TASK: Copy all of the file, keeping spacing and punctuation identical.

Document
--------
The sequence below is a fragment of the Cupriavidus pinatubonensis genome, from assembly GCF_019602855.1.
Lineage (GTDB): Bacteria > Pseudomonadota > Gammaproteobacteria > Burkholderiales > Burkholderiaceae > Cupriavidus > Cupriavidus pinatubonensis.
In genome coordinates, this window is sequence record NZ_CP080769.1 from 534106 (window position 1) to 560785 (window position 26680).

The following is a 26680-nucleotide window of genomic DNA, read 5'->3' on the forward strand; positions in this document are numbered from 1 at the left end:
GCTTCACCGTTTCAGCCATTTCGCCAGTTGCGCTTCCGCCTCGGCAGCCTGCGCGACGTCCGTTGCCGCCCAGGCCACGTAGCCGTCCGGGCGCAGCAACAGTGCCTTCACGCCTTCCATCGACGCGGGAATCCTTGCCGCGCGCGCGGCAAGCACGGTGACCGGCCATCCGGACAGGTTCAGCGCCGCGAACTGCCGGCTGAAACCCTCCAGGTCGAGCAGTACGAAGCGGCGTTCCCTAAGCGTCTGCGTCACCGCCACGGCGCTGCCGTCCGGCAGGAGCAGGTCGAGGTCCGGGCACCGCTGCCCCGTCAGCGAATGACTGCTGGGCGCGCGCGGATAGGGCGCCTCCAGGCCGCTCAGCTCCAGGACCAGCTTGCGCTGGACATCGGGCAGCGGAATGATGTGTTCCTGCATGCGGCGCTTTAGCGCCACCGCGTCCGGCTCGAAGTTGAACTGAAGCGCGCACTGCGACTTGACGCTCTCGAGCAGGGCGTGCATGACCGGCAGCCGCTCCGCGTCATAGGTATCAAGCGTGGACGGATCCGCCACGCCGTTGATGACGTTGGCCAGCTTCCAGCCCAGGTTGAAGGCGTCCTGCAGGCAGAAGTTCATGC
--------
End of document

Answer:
The sequence below is a fragment of the Cupriavidus pinatubonensis genome, from assembly GCF_019602855.1.
Lineage (GTDB): Bacteria > Pseudomonadota > Gammaproteobacteria > Burkholderiales > Burkholderiaceae > Cupriavidus > Cupriavidus pinatubonensis.
In genome coordinates, this window is sequence record NZ_CP080769.1 from 534106 (window position 1) to 560785 (window position 26680).

The following is a 26680-nucleotide window of genomic DNA, read 5'->3' on the forward strand; positions in this document are numbered from 1 at the left end:
GCTTCACCGTTTCAGCCATTTCGCCAGTTGCGCTTCCGCCTCGGCAGCCTGCGCGACGTCCGTTGCCGCCCAGGCCACGTAGCCGTCCGGGCGCAGCAACAGTGCCTTCACGCCTTCCATCGACGCGGGAATCCTTGCCGCGCGCGCGGCAAGCACGGTGACCGGCCATCCGGACAGGTTCAGCGCCGCGAACTGCCGGCTGAAACCCTCCAGGTCGAGCAGTACGAAGCGGCGTTCCCTAAGCGTCTGCGTCACCGCCACGGCGCTGCCGTCCGGCAGGAGCAGGTCGAGGTCCGGGCACCGCTGCCCCGTCAGCGAATGACTGCTGGGCGCGCGCGGATAGGGCGCCTCCAGGCCGCTCAGCTCCAGGACCAGCTTGCGCTGGACATCGGGCAGCGGAATGATGTGTTCCTGCATGCGGCGCTTTAGCGCCACCGCGTCCGGCTCGAAGTTGAACTGAAGCGCGCACTGCGACTTGACGCTCTCGAGCAGGGCGTGCATGACCGGCAGCCGCTCCGCGTCATAGGTATCAAGCGTGGACGGATCCGCCACGCCGTTGATGACGTTGGCCAGCTTCCAGCCCAGGTTGAAGGCGTCCTGCAGGCAGAAGTTCATGC